The rift between the experiential and the traditional approaches caused a serious conflict in the American Group Psychotherapy Association. The conservative members fought for the theoretical purity of analytic group therapy. The progressives wanted change. There was a memorable debate in the fifties about the comparative merits of rational and irrational therapy.30 The conflict was only partially resolved by a truce in the A.G.P.A. A whole series of new techniques were invented to enhance the experiential emotional factor in the therapeutic process. They became popular as a non-clinical means of achieving personal growth, relaxation, recreation, and an escape from desperation. This blurring of the distinction between professional and social applications has been confusing to theoreticians and misleading to prospective patients.
The new techniques are often somewhat inaccurately lumped together as "the encounter movement." They have in common a tendency to derogate psychoanalytic techniques and the goal of bringing into awareness profound and often primitive repressed emotions. They include marathons, relying primarily on time to achieve their results; "encounter groups," an extension of experiential therapy emphasizing the value of peer confrontation after the model employed at Phoenix House; "T" and sensitivity groups, stepped-up versions of the conservative models first developed at the National Training Laboratories; and the gestalt techniques consisting of an infinite variety of "games," "exercises" or "laboratory situations" designed to evoke emotion through planned action. In most sessions, any combination of these may be used in accordance with the clinical judgment of the therapist, whose role resembles that of a stage director.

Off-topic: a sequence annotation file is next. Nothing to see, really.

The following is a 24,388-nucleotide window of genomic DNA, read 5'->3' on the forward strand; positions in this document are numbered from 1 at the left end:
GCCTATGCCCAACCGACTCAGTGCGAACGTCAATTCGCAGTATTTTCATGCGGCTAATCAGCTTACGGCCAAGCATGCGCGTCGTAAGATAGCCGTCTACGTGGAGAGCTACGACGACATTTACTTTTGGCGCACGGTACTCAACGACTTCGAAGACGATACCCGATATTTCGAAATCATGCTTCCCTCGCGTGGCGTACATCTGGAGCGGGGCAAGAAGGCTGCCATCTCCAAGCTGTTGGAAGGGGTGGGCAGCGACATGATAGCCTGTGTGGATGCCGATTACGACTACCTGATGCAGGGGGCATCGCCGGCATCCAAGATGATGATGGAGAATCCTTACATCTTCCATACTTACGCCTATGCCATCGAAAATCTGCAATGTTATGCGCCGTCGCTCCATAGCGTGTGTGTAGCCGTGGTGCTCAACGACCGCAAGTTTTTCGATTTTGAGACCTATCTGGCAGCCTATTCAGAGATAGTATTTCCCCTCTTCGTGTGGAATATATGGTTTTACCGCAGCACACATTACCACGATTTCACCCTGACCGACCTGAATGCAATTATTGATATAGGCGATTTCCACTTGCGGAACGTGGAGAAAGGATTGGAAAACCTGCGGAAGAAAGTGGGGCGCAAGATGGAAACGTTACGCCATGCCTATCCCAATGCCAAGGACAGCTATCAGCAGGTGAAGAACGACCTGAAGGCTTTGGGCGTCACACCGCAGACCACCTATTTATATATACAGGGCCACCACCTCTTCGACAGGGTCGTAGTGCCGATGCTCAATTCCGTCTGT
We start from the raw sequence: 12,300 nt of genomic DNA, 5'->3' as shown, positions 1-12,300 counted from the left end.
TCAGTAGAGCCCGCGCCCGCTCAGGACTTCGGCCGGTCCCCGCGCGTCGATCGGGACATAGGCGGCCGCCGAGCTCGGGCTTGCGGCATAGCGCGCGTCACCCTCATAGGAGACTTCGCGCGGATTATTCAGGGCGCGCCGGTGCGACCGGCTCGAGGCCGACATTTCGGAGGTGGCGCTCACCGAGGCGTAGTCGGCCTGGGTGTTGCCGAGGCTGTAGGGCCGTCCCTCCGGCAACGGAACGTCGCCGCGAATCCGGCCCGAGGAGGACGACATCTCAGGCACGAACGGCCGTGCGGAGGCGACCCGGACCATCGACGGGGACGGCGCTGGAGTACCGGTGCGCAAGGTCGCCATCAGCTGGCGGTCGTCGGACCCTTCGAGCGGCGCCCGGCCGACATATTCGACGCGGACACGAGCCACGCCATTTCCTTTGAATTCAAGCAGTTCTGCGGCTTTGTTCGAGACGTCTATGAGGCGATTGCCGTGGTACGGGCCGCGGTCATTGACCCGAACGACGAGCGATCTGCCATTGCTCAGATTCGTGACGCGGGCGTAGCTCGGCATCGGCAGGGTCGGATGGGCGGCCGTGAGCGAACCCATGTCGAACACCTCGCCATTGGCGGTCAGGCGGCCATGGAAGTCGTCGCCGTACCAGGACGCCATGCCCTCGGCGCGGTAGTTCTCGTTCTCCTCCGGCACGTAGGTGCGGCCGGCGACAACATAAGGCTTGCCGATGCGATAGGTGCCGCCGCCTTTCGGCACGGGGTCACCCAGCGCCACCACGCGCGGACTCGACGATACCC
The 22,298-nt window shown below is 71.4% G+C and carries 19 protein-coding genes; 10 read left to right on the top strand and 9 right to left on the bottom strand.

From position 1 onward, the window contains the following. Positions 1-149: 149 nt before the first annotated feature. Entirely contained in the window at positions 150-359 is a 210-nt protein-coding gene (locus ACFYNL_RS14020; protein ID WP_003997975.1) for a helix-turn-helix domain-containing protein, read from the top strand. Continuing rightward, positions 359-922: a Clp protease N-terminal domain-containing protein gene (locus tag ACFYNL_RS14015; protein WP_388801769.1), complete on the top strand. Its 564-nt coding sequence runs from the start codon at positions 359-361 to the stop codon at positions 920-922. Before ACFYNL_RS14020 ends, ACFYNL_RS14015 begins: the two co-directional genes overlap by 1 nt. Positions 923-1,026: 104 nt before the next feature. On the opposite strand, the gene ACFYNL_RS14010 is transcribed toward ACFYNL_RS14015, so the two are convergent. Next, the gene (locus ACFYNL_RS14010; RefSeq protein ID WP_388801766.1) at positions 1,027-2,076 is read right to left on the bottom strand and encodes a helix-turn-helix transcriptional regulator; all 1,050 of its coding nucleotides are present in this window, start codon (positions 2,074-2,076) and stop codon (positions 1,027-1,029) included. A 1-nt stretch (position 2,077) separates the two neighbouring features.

On the whole, these methods have not been adequately conceptualized or put to the rigorous test of scientific validation. They generally embrace a holistic and humanistic philosophy. Emotional experience in the here and now is considered the major agent of change. Insight may follow, but is in itself considered incapable of bringing about change. Resistance is bypassed and transference considered beside the point.
Encounter techniques do release strong feelings much more rapidly than does the analysis of transference and resistance. The question remains whether the resulting behavior changes can be maintained on a permanent or structural basis when the unconscious infantile conflicts and fantasies have not been identified, worked through and resolved. Another moot question is whether or not these techniques may be integrated into the theoretical framework of group psychoanalysis. Dr. Elizabeth Mintz, who has made a special study of the subject, feels that they can and in fact must be so integrated if effective results are to be expected.
Family therapy, another new treatment modality which also became popular in the sixties, is of a different order. There are almost as many variations of the method as there are family therapists, but most of them fall into one of two categories. The first, developed by Dr. Nathan Ackerman, is based on an extension of cultural psychoanalysis adapted to treat the family as a unit. A quite different model which brings still another conceptual challenge to analytic group therapy is also gaining wide acceptance. It is a systems model derived from cybernetics or communication theory, which grew out of the Bateson and Ruesch studies on therapeutic communication3 and schizophrenia.2 They led to the conclusion that it is the family system rather than the designated patient which needs to be changed. On the basis of these assumptions, they and their colleagues at Palo Alto, California including J. Haley2,13, P. Weakland 2,27, D. Jackson2,16 and many others continued research in therapeutic communication and developed their own model of family therapy.